I’ve been thinking a lot lately about the fears that people have and how they tend to govern and affect us. I think it’s a really fascinating question that lends a small window into their motivations and many of the choices they make in their daily lives. This is especially true if you can get to their deeper fears; the first ones they name are often superficial.
For me, most of my fears live under a larger umbrella-fear: Failure. Rejection, certain risks, and (sometimes) death, all point back to that one intense base fear.
Still, there is another constant, nagging issue, ultimately linked with my mental illness, that I will be found out to be the actualized version of my own warped self-perception. And, as it turns out, I am not the only one; this disquiet has already been recognized and experienced by millions before me. They’ve packaged it up among all the other disorders and ailments and given it a cute name: Impostor Syndrome.
Once, when I was living in Israel, Miguel’s dad expressed to me his fascination with a particularly successful, high-power woman in Israeli politics. He had been reading her memoir, wherein she expressed her experience with this particular brand of self-doubt. Astonished, he asked me if I had ever heard of such a thing. Little did he know, this is something I had been dealing with for the better part of my life. It is something that still presents frequent obstacles in my relationships. Little did he know, it is something that had negatively impacted my relationship with his own son.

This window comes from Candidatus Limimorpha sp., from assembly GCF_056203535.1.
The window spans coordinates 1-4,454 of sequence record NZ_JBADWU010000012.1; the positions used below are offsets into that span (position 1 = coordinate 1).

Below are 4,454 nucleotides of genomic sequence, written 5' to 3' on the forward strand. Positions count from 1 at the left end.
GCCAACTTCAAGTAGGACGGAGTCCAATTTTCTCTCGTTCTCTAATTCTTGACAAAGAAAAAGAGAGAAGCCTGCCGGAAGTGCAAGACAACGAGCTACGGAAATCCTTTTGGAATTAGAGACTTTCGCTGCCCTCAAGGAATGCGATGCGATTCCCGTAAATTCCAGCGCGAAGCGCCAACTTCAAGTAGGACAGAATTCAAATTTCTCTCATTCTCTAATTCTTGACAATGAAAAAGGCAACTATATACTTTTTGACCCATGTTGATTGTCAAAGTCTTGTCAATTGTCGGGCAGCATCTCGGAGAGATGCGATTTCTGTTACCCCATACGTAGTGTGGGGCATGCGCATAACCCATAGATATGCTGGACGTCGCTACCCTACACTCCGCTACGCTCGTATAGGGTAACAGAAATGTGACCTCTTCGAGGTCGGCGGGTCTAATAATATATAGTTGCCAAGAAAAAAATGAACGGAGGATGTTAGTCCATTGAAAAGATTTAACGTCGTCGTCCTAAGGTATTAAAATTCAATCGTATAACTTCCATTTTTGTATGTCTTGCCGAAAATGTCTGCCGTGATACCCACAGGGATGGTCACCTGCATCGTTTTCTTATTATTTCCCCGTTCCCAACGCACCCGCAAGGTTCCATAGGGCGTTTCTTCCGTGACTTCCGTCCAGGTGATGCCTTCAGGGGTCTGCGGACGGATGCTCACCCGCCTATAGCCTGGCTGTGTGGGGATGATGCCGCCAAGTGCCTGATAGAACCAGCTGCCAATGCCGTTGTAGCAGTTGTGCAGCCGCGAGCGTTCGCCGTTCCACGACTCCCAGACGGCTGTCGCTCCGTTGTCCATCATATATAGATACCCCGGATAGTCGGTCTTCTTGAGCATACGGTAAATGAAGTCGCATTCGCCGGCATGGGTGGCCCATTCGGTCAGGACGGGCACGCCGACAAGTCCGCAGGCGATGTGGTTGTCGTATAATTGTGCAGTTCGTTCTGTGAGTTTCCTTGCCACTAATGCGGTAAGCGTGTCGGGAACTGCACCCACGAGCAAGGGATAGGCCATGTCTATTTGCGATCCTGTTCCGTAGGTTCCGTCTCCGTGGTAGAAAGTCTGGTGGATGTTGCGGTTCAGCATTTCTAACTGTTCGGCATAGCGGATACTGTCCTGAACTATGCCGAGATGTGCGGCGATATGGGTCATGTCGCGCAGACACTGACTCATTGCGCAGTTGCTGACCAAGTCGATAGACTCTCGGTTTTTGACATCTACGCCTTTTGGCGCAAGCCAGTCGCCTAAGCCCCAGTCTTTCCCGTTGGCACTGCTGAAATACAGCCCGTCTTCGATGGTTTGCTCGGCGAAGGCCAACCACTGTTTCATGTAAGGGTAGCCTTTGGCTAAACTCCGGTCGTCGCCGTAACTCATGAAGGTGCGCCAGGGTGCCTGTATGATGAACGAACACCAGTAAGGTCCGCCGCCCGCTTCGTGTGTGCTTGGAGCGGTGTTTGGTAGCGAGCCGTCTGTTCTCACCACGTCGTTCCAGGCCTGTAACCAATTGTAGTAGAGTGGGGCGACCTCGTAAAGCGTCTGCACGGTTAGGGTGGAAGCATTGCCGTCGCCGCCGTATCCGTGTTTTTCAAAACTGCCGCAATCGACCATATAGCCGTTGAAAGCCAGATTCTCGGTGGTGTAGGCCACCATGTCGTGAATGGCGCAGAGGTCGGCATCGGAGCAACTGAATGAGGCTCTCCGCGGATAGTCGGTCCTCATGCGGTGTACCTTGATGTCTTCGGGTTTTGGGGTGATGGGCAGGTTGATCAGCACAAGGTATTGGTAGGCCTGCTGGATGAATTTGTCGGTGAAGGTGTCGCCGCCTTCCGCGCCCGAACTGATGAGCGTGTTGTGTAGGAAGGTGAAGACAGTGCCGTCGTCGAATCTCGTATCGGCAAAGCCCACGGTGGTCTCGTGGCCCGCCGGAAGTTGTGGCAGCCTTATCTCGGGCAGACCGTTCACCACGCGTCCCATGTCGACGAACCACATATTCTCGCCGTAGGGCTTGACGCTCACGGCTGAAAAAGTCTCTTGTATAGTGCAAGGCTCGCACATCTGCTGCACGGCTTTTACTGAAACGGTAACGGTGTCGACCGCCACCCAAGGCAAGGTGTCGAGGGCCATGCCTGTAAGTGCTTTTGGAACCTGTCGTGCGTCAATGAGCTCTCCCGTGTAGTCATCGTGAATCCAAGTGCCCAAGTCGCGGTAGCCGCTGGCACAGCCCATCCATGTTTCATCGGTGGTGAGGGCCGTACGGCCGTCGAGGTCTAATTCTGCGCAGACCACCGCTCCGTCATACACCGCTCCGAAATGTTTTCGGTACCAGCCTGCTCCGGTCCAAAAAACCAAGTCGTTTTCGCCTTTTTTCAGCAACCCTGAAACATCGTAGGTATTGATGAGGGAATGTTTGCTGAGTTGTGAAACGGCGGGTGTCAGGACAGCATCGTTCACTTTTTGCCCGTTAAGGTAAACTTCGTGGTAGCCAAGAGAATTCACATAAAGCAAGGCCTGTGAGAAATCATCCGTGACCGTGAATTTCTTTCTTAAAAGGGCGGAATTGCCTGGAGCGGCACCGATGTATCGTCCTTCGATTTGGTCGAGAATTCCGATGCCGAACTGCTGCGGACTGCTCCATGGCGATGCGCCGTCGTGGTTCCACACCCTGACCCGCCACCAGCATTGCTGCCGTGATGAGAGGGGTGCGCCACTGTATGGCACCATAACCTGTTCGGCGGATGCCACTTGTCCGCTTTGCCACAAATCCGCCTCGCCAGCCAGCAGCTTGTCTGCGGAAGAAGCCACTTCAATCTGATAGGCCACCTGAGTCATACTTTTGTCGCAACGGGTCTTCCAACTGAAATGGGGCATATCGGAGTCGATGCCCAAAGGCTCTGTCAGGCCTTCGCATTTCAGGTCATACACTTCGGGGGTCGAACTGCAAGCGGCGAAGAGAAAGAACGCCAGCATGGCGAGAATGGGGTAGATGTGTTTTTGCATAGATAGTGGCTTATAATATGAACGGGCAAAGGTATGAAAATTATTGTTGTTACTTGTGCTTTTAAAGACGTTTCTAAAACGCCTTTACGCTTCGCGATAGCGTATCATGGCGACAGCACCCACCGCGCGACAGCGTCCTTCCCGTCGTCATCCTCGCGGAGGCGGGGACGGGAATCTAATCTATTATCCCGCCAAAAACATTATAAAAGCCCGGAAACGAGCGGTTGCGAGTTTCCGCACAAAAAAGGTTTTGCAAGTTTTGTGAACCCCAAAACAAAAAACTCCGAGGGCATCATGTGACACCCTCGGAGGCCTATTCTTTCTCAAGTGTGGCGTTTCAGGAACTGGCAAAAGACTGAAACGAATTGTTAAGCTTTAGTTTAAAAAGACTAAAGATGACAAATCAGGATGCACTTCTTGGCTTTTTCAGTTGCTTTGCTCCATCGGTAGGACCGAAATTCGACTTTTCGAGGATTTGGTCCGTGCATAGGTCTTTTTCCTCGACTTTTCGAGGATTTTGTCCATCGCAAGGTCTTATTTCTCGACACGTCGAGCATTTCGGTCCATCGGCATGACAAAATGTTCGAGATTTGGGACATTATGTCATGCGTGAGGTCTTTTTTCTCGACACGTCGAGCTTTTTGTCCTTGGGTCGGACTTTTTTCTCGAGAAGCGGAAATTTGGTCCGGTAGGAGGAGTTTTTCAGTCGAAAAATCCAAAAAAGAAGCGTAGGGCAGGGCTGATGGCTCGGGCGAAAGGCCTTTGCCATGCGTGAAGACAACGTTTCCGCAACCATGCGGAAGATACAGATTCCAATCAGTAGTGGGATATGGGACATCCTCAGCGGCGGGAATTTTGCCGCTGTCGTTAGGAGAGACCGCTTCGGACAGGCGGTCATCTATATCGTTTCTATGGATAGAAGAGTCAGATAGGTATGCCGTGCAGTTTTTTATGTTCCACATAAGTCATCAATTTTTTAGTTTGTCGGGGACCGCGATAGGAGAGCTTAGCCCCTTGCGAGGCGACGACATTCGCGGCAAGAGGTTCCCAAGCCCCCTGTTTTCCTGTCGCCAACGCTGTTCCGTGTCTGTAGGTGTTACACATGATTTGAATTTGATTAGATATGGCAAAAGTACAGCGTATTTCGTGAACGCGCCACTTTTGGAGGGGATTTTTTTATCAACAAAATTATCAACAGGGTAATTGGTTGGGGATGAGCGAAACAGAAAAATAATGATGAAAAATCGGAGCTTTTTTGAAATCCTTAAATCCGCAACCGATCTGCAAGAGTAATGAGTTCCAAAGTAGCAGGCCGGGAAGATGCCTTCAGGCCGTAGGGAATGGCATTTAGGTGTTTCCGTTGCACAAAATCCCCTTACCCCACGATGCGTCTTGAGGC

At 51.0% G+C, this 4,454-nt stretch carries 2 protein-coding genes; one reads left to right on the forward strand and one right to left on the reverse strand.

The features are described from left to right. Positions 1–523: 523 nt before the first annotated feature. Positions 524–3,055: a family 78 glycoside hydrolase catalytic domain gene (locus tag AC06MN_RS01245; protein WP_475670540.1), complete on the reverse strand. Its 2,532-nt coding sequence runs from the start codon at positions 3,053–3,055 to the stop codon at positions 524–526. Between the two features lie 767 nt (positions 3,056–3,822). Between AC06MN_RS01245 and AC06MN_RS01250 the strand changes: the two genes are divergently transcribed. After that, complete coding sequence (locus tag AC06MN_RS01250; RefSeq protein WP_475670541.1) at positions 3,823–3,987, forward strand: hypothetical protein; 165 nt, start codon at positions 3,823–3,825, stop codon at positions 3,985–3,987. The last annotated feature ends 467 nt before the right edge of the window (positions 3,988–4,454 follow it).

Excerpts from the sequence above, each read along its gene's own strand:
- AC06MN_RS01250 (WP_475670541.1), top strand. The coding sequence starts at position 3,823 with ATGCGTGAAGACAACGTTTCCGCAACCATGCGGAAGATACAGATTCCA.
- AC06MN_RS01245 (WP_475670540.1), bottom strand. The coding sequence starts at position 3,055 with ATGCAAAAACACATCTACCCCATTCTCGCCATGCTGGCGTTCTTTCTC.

Only a few short years before this conversation, Miguel had grown restless in Tel Aviv and was getting ready to leave Israel behind in favor of traveling to India. Instead, he found himself compelled to head west to the stark winters of Boston, confident that pursuing a relationship with me was worth forgoing whatever alluring adventure he had hoped the East may provide.
I bore the guilt of his decision for months after his move. Eventually, he became frustrated with my need for affirmation that life with me was indeed what he wanted. There was an urgency for me to believe his security in the choice he had made and that he didn’t regret the decision he’d made.
One night, the pressure overwhelmed me and I found myself sobbing in a heap on the bathroom floor. As Miguel soothed me once again, I understood that it was the last time I could bring this up to him. Still, the fear lingered. How could I possibly believe that I would be able to satisfy him with my love or my cooking or my sexual expression? How was I to live up to the life-changing experience of exploring a new country and culture?